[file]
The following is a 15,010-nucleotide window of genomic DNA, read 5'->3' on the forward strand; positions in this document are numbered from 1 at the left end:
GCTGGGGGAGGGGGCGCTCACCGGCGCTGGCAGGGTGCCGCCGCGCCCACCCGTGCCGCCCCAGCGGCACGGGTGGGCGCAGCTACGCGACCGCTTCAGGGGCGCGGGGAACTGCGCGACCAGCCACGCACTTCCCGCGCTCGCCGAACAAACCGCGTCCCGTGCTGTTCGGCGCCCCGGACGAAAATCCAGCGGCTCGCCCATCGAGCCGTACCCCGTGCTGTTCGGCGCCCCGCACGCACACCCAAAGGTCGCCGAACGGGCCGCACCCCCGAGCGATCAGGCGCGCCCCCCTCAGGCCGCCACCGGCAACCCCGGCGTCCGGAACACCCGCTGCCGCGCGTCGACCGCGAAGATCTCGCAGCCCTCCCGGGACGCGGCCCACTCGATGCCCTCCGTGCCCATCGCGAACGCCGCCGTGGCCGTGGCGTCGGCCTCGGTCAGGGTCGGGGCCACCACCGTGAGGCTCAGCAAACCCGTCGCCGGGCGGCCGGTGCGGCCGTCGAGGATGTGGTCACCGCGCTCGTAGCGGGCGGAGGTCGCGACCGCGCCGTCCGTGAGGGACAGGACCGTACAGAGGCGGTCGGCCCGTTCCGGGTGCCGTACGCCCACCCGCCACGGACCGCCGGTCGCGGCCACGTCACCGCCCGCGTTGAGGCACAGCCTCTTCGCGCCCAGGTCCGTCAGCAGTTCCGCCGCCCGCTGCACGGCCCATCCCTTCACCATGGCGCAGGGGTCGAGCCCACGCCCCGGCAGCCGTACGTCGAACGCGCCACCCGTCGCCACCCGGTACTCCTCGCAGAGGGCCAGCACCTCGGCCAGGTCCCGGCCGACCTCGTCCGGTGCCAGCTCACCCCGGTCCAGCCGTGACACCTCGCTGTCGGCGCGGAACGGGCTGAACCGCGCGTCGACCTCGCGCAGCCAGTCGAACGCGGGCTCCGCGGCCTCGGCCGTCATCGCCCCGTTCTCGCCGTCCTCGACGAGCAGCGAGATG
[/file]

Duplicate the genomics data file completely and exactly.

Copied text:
The following is a 15,010-nucleotide window of genomic DNA, read 5'->3' on the forward strand; positions in this document are numbered from 1 at the left end:
GCTGGGGGAGGGGGCGCTCACCGGCGCTGGCAGGGTGCCGCCGCGCCCACCCGTGCCGCCCCAGCGGCACGGGTGGGCGCAGCTACGCGACCGCTTCAGGGGCGCGGGGAACTGCGCGACCAGCCACGCACTTCCCGCGCTCGCCGAACAAACCGCGTCCCGTGCTGTTCGGCGCCCCGGACGAAAATCCAGCGGCTCGCCCATCGAGCCGTACCCCGTGCTGTTCGGCGCCCCGCACGCACACCCAAAGGTCGCCGAACGGGCCGCACCCCCGAGCGATCAGGCGCGCCCCCCTCAGGCCGCCACCGGCAACCCCGGCGTCCGGAACACCCGCTGCCGCGCGTCGACCGCGAAGATCTCGCAGCCCTCCCGGGACGCGGCCCACTCGATGCCCTCCGTGCCCATCGCGAACGCCGCCGTGGCCGTGGCGTCGGCCTCGGTCAGGGTCGGGGCCACCACCGTGAGGCTCAGCAAACCCGTCGCCGGGCGGCCGGTGCGGCCGTCGAGGATGTGGTCACCGCGCTCGTAGCGGGCGGAGGTCGCGACCGCGCCGTCCGTGAGGGACAGGACCGTACAGAGGCGGTCGGCCCGTTCCGGGTGCCGTACGCCCACCCGCCACGGACCGCCGGTCGCGGCCACGTCACCGCCCGCGTTGAGGCACAGCCTCTTCGCGCCCAGGTCCGTCAGCAGTTCCGCCGCCCGCTGCACGGCCCATCCCTTCACCATGGCGCAGGGGTCGAGCCCACGCCCCGGCAGCCGTACGTCGAACGCGCCACCCGTCGCCACCCGGTACTCCTCGCAGAGGGCCAGCACCTCGGCCAGGTCCCGGCCGACCTCGTCCGGTGCCAGCTCACCCCGGTCCAGCCGTGACACCTCGCTGTCGGCGCGGAACGGGCTGAACCGCGCGTCGACCTCGCGCAGCCAGTCGAACGCGGGCTCCGCGGCCTCGGCCGTCATCGCCCCGTTCTCGCCGTCCTCGACGAGCAGCGAGATG